High at an elevation of 4,900 feet, with 7,215-foot Olallie* Butte looming over it, Olallie Lake is the main destination for one of Oregon’s most remote wilderness areas. Located between Mount Hood and Mount Jefferson and bordering the Warm Springs Indian Reservation, Olallie Lake is actually one of more than 200 subalpine mountain lakes that make up the nationally designated Olallie Scenic Area.
The area is protected by miles of rough gravel roads from the north and the south, but once you pull up to Olallie Lake the attraction of this place will be clear as the heavily chiseled, 10,495-foot Mount Jefferson dominates the southern horizon.
With 240 acres of surface area and a maximum depth of 47 feet, Olallie Lake is by far the largest lake in the scenic area, with Monon Lake to the south being the second largest.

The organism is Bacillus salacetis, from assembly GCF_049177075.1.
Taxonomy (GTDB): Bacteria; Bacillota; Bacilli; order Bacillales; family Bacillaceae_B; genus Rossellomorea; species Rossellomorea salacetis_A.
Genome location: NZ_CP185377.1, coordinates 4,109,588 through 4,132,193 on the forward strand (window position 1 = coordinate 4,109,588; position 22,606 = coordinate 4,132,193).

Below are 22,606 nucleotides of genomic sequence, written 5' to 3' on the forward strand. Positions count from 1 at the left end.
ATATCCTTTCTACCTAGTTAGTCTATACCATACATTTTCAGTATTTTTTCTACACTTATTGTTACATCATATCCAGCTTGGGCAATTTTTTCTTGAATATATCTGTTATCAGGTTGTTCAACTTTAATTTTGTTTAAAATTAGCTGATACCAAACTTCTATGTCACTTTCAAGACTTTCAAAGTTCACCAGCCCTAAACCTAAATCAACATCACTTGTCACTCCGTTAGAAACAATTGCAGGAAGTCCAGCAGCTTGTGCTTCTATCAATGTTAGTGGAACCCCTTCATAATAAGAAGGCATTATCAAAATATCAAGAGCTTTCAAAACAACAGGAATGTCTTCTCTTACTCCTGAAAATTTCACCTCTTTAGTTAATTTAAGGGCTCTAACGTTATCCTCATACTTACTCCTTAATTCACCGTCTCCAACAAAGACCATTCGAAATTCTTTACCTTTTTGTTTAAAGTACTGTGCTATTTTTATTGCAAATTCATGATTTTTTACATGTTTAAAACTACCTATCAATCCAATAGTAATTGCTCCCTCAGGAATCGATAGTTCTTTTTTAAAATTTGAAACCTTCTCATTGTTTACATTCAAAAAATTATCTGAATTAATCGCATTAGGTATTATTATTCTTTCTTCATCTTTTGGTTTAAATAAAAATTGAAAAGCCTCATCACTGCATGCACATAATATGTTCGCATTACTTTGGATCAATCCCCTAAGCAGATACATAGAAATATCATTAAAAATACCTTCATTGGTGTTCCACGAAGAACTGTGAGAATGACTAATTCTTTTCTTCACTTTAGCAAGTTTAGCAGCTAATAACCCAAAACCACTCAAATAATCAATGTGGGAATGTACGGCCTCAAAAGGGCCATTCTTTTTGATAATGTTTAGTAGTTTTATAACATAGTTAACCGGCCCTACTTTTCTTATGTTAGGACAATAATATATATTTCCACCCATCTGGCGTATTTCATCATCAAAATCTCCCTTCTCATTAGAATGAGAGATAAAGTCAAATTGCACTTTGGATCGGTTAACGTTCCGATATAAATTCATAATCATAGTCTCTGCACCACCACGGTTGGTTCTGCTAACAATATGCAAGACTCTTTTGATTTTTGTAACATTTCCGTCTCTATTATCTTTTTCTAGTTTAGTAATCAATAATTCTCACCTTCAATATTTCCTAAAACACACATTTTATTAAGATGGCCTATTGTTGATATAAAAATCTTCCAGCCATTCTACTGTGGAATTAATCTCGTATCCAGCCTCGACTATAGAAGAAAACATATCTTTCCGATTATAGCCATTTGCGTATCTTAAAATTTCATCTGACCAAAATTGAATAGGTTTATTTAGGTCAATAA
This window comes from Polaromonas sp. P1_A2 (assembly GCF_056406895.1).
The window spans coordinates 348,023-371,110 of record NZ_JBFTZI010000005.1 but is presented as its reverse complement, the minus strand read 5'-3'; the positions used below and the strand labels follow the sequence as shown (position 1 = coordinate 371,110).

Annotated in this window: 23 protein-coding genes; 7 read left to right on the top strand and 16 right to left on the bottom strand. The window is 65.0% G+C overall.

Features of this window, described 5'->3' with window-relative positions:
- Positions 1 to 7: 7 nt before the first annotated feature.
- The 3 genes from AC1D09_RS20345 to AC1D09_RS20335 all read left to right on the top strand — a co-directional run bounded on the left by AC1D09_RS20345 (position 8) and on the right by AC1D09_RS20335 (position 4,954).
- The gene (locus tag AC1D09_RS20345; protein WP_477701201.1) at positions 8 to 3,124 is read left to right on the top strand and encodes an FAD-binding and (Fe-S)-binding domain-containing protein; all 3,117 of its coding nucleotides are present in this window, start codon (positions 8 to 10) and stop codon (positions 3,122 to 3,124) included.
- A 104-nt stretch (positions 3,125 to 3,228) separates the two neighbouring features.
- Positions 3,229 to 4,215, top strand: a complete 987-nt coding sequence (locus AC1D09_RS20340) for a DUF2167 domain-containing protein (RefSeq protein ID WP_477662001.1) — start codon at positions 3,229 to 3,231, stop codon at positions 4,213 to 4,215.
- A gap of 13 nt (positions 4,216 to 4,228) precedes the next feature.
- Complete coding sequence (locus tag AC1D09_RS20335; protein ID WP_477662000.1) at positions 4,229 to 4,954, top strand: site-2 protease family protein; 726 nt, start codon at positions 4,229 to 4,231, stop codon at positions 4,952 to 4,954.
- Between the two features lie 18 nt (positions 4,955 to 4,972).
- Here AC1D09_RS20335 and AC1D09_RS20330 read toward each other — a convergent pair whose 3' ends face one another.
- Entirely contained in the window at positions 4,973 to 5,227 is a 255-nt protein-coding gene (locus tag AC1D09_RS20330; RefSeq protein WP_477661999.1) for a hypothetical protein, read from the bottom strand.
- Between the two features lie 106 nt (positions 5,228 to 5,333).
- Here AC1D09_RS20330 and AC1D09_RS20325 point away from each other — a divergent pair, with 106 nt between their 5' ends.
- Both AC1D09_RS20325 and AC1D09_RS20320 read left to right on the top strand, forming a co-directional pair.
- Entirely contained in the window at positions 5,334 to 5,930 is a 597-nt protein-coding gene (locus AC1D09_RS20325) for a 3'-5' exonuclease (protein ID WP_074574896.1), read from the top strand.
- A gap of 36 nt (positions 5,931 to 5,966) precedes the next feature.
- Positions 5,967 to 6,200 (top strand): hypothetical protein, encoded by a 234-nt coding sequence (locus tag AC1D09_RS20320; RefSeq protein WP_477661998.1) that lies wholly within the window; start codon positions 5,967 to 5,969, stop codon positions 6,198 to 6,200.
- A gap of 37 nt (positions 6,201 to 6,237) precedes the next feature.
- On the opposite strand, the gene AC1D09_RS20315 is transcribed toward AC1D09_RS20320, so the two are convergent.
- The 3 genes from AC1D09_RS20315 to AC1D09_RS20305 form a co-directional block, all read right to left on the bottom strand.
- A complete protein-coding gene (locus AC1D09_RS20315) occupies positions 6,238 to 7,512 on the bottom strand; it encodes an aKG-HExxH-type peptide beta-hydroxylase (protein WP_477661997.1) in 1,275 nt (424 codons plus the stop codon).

Be sure to bring your boat if you plan to try for any number of the lake’s annually stocked rainbow or brook trout, as many fish congregate toward the middle of the lake as summer progresses. You can also rent relaxing little row boats from Olallie Lake Resort for a fair price
The lake has no shortage of options for camping or accommodations. The Olallie Lake Resort rents out 10 primitive cabins, there are two yurts available at Paul Dennis Campground, and there are dozens of lakeshore campsites at Paul Dennis, Peninsula or Camp Ten Campgrounds. If those are full, consider nearby Olallie Meadow, Lower Lake, Horseshoe, or Breitenbush Lake Campground.
If you are looking to venture out into the surrounding wilderness, consider these nearby adventures:
* “Olallie,” a name associated with countless outdoor destinations throughout the Northwest, is Chinook slang for “berry.”
Note: Motorized boats and swimming are not permitted on the lake, as the lake is a source of drinking water the resort.